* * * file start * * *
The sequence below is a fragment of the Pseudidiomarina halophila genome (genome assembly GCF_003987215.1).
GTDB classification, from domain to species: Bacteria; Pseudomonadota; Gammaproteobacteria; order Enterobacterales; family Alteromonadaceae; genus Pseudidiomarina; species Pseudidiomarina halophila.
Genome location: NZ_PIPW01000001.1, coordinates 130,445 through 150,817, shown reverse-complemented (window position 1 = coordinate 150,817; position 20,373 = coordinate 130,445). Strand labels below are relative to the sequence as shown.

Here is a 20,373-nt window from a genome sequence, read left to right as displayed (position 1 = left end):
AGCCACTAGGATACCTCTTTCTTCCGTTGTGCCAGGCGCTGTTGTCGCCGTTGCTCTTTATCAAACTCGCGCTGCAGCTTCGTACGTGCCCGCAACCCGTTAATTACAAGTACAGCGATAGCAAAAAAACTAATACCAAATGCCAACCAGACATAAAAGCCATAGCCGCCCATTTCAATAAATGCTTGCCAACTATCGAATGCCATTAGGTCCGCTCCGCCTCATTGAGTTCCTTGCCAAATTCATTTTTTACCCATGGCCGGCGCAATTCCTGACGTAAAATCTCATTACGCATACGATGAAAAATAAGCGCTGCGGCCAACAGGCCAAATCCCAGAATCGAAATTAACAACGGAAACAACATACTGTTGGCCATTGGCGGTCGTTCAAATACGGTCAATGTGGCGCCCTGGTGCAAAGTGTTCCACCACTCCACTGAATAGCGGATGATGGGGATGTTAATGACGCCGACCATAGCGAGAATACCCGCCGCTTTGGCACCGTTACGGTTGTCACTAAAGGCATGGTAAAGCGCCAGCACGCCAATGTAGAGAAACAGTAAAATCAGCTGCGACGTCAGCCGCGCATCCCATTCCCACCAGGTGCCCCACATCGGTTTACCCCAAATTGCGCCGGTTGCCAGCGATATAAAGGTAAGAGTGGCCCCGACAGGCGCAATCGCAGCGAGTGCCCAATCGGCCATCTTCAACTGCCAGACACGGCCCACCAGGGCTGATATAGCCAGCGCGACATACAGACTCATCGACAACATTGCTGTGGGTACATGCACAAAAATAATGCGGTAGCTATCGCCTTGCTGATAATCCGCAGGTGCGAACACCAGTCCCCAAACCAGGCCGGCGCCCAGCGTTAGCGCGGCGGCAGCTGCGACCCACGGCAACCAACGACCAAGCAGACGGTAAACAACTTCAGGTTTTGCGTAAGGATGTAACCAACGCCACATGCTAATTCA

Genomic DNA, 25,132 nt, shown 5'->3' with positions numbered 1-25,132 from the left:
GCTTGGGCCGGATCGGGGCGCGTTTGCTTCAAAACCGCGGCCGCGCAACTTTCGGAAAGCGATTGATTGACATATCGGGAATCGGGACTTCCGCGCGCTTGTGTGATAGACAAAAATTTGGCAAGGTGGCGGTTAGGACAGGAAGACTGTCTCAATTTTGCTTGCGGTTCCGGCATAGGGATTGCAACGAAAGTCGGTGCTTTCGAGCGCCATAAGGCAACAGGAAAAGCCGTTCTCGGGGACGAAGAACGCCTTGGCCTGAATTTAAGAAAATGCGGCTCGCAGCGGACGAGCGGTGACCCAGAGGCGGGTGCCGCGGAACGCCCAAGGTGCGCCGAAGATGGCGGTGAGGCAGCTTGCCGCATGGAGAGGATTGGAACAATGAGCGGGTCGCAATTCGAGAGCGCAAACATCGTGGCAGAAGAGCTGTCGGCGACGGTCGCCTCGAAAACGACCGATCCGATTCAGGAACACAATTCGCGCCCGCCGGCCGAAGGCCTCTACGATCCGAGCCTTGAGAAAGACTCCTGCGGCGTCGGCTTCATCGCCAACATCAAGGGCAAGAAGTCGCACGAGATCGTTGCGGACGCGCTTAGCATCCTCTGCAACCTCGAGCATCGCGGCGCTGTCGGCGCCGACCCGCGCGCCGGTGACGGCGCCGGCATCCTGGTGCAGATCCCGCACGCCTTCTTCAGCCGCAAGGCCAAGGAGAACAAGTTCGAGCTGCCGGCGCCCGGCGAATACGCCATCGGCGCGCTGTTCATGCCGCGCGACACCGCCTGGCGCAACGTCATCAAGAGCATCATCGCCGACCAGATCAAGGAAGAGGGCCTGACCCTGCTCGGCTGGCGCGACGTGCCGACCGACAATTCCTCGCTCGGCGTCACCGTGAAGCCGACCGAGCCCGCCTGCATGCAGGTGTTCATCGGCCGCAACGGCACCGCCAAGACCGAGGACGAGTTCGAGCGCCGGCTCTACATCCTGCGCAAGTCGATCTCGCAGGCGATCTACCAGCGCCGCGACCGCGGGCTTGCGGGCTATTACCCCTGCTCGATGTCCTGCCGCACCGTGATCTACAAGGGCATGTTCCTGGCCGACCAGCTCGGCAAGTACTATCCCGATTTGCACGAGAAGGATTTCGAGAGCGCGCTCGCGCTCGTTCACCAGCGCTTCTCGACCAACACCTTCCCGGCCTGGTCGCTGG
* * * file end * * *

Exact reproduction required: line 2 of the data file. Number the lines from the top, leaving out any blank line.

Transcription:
GTDB classification, from domain to species: Bacteria; Pseudomonadota; Gammaproteobacteria; order Enterobacterales; family Alteromonadaceae; genus Pseudidiomarina; species Pseudidiomarina halophila.